Winter may be on its way out the door, but on those days that are dreary, or you just want a bowl of comfort, soup is always the answer. And nothing bridges the gap between winter and spring better than nettle soup!
I foraged for the nettles I’m using, but you can occasionally find them at farmers markets or upscale grocery stores. Most people consider them a weed, so it’s unlikely you’ll find them growing as a crop at your local farm. However, ask around! Your local farmer may very well have them growing on their farm edge and happy to harvest you som.
Nettle season is short, as they go to flower once it starts to warm up, so make sure to enjoy some nettle soup before it’s too late!
Raw nettles will sting you. The hollow hairs that cover the leaves and stems are filled with formic acid (the same stuff in bee stings and ant bites) and will cause burning and itching for hours. Yet don’t be discouraged from enjoying these spring greens! Simply use gloves while handling. Heat will disarm their sting, so make sure they are fully cooked before eating.
So why bother with such bothersome weeds?
Stinging nettles are super nutritious, containing vitamins A and C, iron, potassium, manganese and calcium. When used medicinally, they are considered to be anti-inflammatory and antirheumatic. And, when eaten in nettle soup, and other recipes, they are just plain delicious!
Besides the nettles, I used leeks and potatoes that I received in my weekly CSA box. The potatoes coming from the last harvest. If you live in a 4-season climate, this is the most beautiful soup to celebrate the bounty of spring! Newly dug young potatoes, rich cream, tender leeks, and of course, the vibrant green of the nettles combine for a delicious soup. Homemade chicken broth or stock is ideal, but store-bought works just as fine.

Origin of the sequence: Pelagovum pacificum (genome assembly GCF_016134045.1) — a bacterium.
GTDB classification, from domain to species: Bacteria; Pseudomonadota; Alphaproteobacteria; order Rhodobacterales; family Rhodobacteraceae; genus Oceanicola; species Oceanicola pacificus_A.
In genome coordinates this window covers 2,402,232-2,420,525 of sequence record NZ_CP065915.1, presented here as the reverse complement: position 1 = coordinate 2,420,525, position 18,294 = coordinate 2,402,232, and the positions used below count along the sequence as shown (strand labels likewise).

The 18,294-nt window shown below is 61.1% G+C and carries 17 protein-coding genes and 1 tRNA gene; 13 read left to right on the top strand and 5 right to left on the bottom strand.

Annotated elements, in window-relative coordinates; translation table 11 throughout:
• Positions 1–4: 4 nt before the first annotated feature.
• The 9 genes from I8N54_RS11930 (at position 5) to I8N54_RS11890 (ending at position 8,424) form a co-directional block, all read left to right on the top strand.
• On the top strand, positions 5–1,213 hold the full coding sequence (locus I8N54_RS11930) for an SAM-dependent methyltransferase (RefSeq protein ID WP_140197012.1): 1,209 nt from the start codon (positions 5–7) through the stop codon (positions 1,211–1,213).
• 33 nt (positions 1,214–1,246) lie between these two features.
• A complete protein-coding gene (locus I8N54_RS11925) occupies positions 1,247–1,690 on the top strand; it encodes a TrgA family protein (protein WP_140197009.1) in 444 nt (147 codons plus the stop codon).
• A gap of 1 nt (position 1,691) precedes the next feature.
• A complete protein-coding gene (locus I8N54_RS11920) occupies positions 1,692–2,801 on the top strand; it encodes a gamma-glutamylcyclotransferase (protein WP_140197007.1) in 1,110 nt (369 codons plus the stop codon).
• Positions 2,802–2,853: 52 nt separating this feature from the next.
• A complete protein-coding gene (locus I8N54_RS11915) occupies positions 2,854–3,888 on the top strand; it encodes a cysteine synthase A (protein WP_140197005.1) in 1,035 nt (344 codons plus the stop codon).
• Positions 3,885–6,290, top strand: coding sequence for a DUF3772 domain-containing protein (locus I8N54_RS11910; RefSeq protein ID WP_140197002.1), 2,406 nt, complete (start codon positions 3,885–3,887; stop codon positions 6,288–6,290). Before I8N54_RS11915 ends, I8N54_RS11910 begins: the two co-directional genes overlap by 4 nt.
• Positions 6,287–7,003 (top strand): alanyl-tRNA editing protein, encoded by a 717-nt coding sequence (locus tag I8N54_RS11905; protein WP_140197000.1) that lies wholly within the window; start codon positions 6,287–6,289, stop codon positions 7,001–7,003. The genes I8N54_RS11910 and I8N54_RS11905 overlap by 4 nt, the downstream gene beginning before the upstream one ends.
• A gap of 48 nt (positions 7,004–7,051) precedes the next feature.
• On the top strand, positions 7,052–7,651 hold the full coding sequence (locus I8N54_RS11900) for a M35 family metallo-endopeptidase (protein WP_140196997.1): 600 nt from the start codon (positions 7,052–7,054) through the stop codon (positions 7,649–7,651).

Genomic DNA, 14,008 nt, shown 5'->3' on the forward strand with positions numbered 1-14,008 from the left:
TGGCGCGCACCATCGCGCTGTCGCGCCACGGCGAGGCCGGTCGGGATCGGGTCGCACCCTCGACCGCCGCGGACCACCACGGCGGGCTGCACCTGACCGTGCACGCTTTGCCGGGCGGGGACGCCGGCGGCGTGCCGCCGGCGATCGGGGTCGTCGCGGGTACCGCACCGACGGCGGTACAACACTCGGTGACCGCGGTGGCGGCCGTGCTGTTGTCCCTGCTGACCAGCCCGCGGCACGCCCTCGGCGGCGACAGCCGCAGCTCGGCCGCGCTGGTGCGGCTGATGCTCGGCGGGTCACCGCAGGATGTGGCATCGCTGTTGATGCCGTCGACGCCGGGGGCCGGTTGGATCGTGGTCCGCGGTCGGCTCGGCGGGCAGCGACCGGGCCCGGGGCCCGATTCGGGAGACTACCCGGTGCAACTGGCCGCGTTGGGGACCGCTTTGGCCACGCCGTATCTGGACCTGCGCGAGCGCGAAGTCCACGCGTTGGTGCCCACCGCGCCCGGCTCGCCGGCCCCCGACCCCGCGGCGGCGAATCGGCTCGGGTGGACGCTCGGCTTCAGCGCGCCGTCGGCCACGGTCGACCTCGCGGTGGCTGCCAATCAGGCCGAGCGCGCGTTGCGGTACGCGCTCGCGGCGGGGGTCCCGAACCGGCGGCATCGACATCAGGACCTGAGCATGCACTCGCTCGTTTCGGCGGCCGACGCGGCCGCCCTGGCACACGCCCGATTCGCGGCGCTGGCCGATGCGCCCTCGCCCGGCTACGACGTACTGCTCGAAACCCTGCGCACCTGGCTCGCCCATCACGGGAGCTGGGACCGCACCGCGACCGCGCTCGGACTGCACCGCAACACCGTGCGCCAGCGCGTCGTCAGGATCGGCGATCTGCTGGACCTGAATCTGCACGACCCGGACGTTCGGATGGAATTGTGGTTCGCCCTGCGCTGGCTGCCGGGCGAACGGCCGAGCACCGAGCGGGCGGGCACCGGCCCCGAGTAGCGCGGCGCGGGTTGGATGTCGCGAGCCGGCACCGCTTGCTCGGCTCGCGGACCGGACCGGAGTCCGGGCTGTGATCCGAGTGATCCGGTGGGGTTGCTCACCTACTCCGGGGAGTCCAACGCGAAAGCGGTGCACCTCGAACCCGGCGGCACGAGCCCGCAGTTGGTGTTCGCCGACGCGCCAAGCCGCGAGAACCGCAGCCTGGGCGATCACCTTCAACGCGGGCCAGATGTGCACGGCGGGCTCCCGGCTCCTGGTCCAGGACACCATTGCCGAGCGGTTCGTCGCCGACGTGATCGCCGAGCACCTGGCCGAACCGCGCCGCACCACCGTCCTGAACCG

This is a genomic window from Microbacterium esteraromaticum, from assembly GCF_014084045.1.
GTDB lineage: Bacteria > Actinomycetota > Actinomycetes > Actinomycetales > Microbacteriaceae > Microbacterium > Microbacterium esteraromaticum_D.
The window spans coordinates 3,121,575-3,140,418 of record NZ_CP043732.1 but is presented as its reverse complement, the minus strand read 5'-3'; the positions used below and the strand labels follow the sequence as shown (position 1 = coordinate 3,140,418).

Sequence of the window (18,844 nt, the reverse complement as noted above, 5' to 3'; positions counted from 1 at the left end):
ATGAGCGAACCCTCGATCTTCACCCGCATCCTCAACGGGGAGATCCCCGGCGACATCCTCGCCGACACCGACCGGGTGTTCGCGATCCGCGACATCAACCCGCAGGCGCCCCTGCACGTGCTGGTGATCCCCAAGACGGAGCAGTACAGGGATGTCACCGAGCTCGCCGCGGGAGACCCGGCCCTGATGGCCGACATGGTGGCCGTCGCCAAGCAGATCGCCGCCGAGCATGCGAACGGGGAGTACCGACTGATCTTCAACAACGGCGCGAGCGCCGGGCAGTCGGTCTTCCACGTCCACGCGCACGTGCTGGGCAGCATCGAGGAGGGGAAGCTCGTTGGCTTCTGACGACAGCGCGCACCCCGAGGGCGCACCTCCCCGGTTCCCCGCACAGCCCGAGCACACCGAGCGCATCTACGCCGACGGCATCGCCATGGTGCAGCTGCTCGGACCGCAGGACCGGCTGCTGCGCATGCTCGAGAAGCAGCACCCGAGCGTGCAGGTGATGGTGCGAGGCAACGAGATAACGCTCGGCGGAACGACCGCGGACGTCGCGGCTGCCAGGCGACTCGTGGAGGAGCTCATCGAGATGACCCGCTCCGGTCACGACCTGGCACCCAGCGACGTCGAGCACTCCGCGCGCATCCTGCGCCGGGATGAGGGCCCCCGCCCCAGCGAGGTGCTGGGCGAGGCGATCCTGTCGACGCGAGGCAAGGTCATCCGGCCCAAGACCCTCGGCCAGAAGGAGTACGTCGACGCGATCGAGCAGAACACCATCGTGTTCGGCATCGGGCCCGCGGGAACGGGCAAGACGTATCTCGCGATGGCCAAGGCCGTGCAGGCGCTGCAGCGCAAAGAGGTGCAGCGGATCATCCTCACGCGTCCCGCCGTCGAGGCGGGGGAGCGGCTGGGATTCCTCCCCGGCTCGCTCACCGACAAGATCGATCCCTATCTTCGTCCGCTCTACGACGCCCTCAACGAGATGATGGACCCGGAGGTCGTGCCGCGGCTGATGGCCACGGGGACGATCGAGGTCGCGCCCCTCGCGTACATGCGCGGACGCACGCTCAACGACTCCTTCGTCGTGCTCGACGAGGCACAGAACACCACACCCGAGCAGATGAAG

I shared this pot of nettle soup with my parents. Neither had enjoyed nettles before. My mom said it reminded her of cream of asparagus soup. Dad said it tasted “earthy”. I think nettles add a bit of nuttiness to dishes, and in this soup, it adds a different dimension, another layer of flavor, to the more common leek and potato soup.
While I haven’t tried it myself, I would imagine this would freeze well prior to adding the cream, making it possible to enjoy nettle soup season just a little bit longer. Before serving, for an added bit of luxury, stir in a swirl of crème fraîche. Serve alongside roasted meat, a salad, or cornbread for a fuller meal, or enjoy as a smaller portion.
Make up a pot yourself and let me know how you like it!
Potato, Leek, and Nettle Soup
- about 4 oz fresh nettles
- 1 cup leeks, sliced into rounds
- 1 Tablespoon butter
- 1 clove garlic, chopped
- about 1/2 pound Yukon Gold potatoes, peeled and chopped
- 4 cups chicken borth
- 1 cup cream
- optional: crème fraîche
- Melt the butter in a soup pot, and add the leeks. Cook over medium heat until softened. Add the garlic, cook for a few minutes more.
- Add the potatoes and the broth, cover, and simmer until the potatoes are almost tender.
- Add the nettles and using a spoon to push the leaves under the liquid. Cover and simmer until potatoes are completely soft and nettle leaves are wilted.
- Use an immersion blender, or carefully work in batches with a standup blender, puree the soup until smooth.
- Add the cream and stir to combine. Warm over low heat if needed to bring back to temperature.
- If desired, serve with a spoonful of crème fraîche.